Bakeries ordered to bake cheap bread

The Knesset Economic Affairs Committee ordered bakeries to temporarily begin producing price-controlled bread and called upon the government to form a special committee to investigate and settle the matter of government-controlled bread prices.

By MATTHEW KRIEGER
July 10, 2007 08:04
1 minute read.
bread biz july 10 88 298

bread biz july 10 88 298. (photo credit: Ariel Jerozolimski)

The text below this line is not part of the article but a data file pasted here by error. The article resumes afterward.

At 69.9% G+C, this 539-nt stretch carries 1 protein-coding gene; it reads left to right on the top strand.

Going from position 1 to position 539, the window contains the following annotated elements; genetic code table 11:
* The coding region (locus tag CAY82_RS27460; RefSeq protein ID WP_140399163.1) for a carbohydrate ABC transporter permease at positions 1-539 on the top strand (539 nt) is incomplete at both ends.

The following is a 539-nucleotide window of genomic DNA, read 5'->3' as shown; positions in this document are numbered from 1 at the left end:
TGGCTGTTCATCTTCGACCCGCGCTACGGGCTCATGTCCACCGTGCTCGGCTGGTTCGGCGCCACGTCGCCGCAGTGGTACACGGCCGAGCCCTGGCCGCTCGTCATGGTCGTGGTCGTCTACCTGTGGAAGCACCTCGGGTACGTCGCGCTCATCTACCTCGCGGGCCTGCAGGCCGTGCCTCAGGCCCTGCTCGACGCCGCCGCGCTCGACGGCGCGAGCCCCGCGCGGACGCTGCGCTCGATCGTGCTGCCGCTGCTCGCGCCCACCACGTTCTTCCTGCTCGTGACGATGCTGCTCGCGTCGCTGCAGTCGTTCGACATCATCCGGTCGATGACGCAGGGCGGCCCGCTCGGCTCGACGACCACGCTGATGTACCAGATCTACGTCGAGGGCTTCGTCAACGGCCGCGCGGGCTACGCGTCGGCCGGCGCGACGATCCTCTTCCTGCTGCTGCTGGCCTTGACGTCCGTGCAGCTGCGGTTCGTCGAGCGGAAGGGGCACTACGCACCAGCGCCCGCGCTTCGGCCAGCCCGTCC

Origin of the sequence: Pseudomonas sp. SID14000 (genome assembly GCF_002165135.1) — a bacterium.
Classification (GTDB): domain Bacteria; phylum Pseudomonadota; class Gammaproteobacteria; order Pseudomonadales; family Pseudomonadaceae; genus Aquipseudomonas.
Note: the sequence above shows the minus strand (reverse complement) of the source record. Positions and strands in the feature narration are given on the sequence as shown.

The Knesset Economic Affairs Committee on Monday ordered bakeries to temporarily begin producing price-controlled bread and called upon the government to form a special committee to investigate and settle the matter of government-controlled bread prices. "The situation that we find ourselves in today is that anyone who is looking to purchase less expensive bread is being forced to buy bread that is at least 10 percent more," said MK Gilan Erdan (Likud), head of the Economic Affairs Committee. "The economy is suffering because the Industry, Trade and Labor minister [Eli Yishai] is insisting on bakeries selling products at lower prices. Bakeries have thousands of employees that they need to pay - if prices are not raised, the bakeries will suffer terribly," Erdan added. Erdan went on to say that he sees only one possible solution to the problem, which began last Wednesday, when the country's major bakeries, including Angel Bakery, Davidovich Bakery & Sons, Berman's and the Alumot Bakery in Holon, decided to halt the production of price-controlled breads as mills raised flour prices by some 35-40% in response to the sharp rise world-wide flour prices over the last month. Bakery owners have been demanding that the government raise by some 12.5% the amount that can be charged for price-controlled breads, which comprise 17% of all breads sold in Israel. "The only solution is for bakeries to be allowed to raise their prices on price-controlled bread," said Erdan, who added that a 12% price hike is required to allow the bakeries to avoid suffering big losses. "We will then immediately work to find a solution for the weaker population who will have a problem buying the more expensive bread." The order came after Yishai indicated he was ready to examine the possibility of retroactively returning revenue lost over the last few days during which the price-controlled bread was not produced. The committee expects a solution will be found within three days. "In over 50 years, we have never had a situation like this where we have ceased producing price-controlled bread," said bakery representatives present at the committee meeting. "The rise of flour prices will not allow us to produce bread at the same government-controlled prices."


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